1
$\begingroup$

Is there any way to compute the Legendre Transformation of a Hamiltonian which is linear in momentum, for example, a crazy Hamiltonian like

$$H(q,p) = \alpha p q + m\omega q^2 .$$

This function is convex (and also concave) in $p$, which is a sufficient condition for the Legendre transformation to work (as far as I know). However if I try to find $\dot{q}(p)$ , which I would normally then invert and sub into $p \dot{q} -H(q,p) $, I get stuck because $$\frac{\partial H}{\partial p} = \dot{q} = \alpha q.$$

$\endgroup$
1
$\begingroup$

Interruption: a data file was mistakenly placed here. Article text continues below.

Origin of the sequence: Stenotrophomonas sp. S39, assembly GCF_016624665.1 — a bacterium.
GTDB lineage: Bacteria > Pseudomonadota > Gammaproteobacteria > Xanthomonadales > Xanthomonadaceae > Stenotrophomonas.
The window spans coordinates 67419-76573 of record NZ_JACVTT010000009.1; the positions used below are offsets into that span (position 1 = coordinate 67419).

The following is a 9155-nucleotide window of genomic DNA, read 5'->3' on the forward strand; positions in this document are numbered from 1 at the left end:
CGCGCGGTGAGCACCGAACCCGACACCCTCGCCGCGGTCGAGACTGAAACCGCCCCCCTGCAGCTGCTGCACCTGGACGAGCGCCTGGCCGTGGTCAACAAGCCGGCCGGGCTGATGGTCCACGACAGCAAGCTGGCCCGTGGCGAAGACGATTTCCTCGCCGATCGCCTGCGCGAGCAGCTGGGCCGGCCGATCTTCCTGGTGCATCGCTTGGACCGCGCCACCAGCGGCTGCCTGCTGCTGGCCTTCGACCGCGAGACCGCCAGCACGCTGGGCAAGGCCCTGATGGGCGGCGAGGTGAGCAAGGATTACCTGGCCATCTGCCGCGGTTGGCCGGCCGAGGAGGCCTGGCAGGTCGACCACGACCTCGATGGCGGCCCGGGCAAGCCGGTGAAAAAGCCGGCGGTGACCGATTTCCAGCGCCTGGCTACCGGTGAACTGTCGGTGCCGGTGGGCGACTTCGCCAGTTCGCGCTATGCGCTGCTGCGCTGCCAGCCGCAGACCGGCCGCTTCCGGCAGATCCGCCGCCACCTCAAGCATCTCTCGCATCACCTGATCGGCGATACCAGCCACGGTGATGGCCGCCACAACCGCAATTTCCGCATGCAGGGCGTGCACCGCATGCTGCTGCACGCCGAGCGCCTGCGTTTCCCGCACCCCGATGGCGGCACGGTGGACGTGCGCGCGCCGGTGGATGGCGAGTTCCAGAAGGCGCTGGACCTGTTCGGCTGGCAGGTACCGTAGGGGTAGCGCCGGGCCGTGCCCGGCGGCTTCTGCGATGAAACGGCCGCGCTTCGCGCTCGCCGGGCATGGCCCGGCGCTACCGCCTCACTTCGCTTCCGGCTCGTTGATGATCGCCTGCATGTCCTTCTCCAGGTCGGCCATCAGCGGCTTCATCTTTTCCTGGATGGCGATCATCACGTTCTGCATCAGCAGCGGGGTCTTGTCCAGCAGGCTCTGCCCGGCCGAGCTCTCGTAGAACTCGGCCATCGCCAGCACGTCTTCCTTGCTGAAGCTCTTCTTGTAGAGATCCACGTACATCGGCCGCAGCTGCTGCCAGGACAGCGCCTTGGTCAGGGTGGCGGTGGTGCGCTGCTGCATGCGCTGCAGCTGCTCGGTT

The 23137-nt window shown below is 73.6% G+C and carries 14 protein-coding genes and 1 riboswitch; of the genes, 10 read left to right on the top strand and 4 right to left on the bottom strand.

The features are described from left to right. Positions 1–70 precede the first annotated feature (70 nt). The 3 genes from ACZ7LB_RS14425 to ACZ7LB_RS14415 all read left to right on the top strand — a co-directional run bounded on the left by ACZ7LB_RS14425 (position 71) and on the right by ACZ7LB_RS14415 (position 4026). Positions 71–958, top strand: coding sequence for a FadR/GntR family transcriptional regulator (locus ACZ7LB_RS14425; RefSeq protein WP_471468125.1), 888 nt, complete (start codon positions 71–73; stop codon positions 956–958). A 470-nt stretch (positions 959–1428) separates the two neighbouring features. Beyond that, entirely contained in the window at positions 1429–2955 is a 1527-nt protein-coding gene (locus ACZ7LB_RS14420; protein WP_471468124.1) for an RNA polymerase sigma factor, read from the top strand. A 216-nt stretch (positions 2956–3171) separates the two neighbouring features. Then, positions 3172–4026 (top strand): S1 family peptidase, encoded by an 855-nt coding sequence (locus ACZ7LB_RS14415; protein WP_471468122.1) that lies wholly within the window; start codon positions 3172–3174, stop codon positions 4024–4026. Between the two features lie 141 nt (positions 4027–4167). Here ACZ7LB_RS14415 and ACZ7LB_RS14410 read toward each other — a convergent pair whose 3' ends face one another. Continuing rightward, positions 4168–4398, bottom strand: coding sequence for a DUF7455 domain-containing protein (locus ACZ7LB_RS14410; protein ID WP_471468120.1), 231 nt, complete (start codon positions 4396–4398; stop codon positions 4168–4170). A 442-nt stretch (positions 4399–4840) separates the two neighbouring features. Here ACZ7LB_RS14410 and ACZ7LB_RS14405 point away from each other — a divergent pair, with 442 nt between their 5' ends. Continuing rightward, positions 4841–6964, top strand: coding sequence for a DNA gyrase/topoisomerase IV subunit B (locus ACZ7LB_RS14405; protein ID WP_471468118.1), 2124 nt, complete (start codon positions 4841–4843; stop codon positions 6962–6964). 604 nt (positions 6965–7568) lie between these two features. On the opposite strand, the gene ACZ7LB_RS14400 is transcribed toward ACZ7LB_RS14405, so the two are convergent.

No, when we consider the action principle $S=\int\! dt(p \dot{q} -H(q,p))$ for OP's Hamiltonian, then $p$ acts as a Lagrange multiplier that imposes the EOM $\dot{q} \approx \alpha q$. This EOM does not have a regular Lagrangian formulation, i.e. a formulation without the use of other variables than $q$.

| cite | improve this answer | |
$\endgroup$

Your Answer

By clicking “Post Your Answer”, you agree to our terms of service, privacy policy and cookie policy

Not the answer you're looking for? Browse other questions tagged or ask your own question.